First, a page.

Jump to content
  • Advertisement
Sign in to follow this  
jagguy

using 3d for 2d confusion?

This topic is 4494 days old which is more than the 365 day threshold we allow for new replies. Please post a new topic.

If you intended to correct an error in the post then please contact us.

Recommended Posts

When creating a 2D game of any sort with directx/c++, some people have said that you should use the 3D section instead of the sprite interface. Now if you create a 2D background and you want it tiled for collision detection and other reasons. To do that in 3D you then have to create a vertex and index array for each tile. Also you would need the U,V coordinated for the texture to draw on, which would be a small fraction of the whole actual background texture. Each tile would have 4 vertices and an index array and 4 U,V points under well under 1.0. Then the camera would need to move around and each tile needs to be checked for collision and the other tiles off screen not drawn.... This seems to amount to a lot of complicated code for an ease of use I can't see any benefit for. I say use 2D api for 2d stuff and 3d api for 3d stuff with directx. What are you thoughts?

Share this post


Link to post
Share on other sites
Advertisement
Trouble is that DirectDraw is now officially deprecated so there is no guarantee that future versions of DirectX or newer graphics cards will support it. I believe it has been completely dumped from DirectX 10.

Since the improvements to the D3D interface from DirectX 8 onwards, I'm not actually convinced that DirectDraw is any simpler than D3D for 2D games. I appreciate there are some annoying restrictions like the power of two texture sizes on some cards (my GeForce 4 being among them) but I think these are outweighed by stuff like hardware alpha blending, rotation, scaling and so on.

Setting up the device is a hell of a lot easier than DirectDraw, particularly now all the back buffering is done under the hood, and with ID3DXSprite or a well written wrapper D3D 2D code doesn't need to be that complicated.

Don't get me wrong. I have been dragged kicking and screaming away from DirectDraw and was deeply resentful that I had to learn 3D interfaces to write 2D games but now I am beginning to get a handle on it, it doesn't seem so bad.

Once you have your head round all this vertex stuff and texture co-ordinates, you are pretty much set. There's no need to move cameras around. Just have an rhw in your vertex format and set each one to 1.0f and it's just like drawing 2D stuff as far as I can see (no idea how this works, but it does seem to work [smile]).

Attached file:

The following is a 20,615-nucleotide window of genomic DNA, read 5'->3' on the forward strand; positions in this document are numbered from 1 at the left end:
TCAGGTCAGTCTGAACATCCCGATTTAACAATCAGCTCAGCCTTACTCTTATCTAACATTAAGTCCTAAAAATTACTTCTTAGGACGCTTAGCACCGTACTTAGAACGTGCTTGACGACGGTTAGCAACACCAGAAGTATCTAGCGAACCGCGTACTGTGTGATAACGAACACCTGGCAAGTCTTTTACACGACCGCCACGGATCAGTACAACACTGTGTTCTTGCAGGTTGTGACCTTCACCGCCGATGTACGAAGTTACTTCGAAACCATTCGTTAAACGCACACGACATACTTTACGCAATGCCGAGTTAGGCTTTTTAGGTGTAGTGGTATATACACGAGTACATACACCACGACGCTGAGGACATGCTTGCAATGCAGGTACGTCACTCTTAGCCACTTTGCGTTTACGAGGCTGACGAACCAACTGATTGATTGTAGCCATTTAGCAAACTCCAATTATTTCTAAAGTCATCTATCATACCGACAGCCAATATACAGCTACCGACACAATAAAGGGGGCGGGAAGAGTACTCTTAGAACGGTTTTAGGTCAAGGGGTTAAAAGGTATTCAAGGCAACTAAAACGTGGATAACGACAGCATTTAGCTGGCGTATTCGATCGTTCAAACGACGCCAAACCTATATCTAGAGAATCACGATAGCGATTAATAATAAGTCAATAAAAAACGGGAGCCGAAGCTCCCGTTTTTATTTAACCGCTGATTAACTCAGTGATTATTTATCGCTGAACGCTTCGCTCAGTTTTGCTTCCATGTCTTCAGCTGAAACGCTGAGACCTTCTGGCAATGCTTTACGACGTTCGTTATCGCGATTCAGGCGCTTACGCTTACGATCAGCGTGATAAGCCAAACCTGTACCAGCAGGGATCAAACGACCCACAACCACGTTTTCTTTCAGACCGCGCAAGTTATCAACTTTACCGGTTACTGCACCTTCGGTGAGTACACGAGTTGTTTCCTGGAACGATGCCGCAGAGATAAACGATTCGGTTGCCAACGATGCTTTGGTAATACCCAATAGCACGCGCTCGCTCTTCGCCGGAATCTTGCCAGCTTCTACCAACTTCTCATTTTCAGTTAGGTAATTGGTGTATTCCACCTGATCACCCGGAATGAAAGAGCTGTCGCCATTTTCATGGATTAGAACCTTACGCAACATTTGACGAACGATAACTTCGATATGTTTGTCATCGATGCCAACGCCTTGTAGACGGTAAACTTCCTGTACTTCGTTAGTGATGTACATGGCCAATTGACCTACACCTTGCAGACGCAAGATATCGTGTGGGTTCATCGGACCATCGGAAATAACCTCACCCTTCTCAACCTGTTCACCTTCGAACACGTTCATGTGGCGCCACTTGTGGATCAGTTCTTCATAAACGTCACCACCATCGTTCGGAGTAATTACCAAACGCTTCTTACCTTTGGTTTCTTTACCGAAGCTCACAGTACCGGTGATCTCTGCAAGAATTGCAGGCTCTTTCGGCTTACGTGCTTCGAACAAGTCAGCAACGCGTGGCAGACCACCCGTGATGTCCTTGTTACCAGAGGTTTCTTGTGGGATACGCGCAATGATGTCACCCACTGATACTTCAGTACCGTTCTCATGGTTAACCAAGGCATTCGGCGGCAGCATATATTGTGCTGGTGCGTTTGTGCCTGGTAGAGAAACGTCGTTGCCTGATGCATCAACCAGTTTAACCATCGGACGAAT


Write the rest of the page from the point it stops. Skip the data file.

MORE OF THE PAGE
And then when you do want to move on to 3D, I'd assume that writing 2D stuff with D3D would give you a good foundation to build on.

Share this post


Link to post
Share on other sites
I think my post wasn't clear because I wasn't talking about Directdraw at all. I didn't think anyone still uses this anyway. I am using ID3DXSprite and that is what I was talking about for a background . I believe ID3DXSprite can be used for 3D as well (although this sounds odd).

You either use ID3DXSprite for a background with a file of a large size, and tile it. Compared to using CreateVertexBuffer,CreateIndexBuffer and a now complicated vertex structure with u,v points like (1/1024 * no tiles across + 1/1024 * no tiles down). Each tile would need to be created like this .

Also you need to work out the floating camera ona world view.

So how is this better than using ID3DXSprite for ease of coding and performance.

Share this post


Link to post
Share on other sites
Your post was clear, I knew you talking about the ID3DXSprite interface.

If you find it easier to use the Sprite interface then use it - The class was not designed to be inefficient so it should work well for you - under the hood, ID3DXSprite will handle stuff like the vertex buffer for you.

You don't need to make things more complicated for yourself :)

Share this post


Link to post
Share on other sites
I agree. ID3DXSprite is there to make your life easier when working with 2D, and by all means use it...

Share this post


Link to post
Share on other sites
I can get the hang of creating a 2d scene with vertex/index buffers and texture coords u,v if it makes performance and handling easier. I can do simple 3d stuff no problem so it isn't a big deal. I wanted to know if there was any advantage in doing this it looked more a more complex solution.

Share this post


Link to post
Share on other sites
In many -- all, if you're like me :P -- cases, ID3DXSprite will produce more efficient batching/rendering than you'll do with all of the index/vertex buffer work. I changed my rendering method from manual batching to the sprite interface a while back, and performance skyrocketed. I heartily -- yes, heartily! -- recommend taking advantage of it. [grin]

Share this post


Link to post
Share on other sites
Apologies for the confusion. I assumed when you said "2D API" that you meant DirectDraw. Certainly my bad.

Share this post


Link to post
Share on other sites
Sign in to follow this  

  • Advertisement
×

Important Information

By using GameDev.net, you agree to our community Guidelines, Terms of Use, and Privacy Policy.

We are the game development community.

Whether you are an indie, hobbyist, AAA developer, or just trying to learn, GameDev.net is the place for you to learn, share, and connect with the games industry. Learn more About Us or sign up!

Sign me up!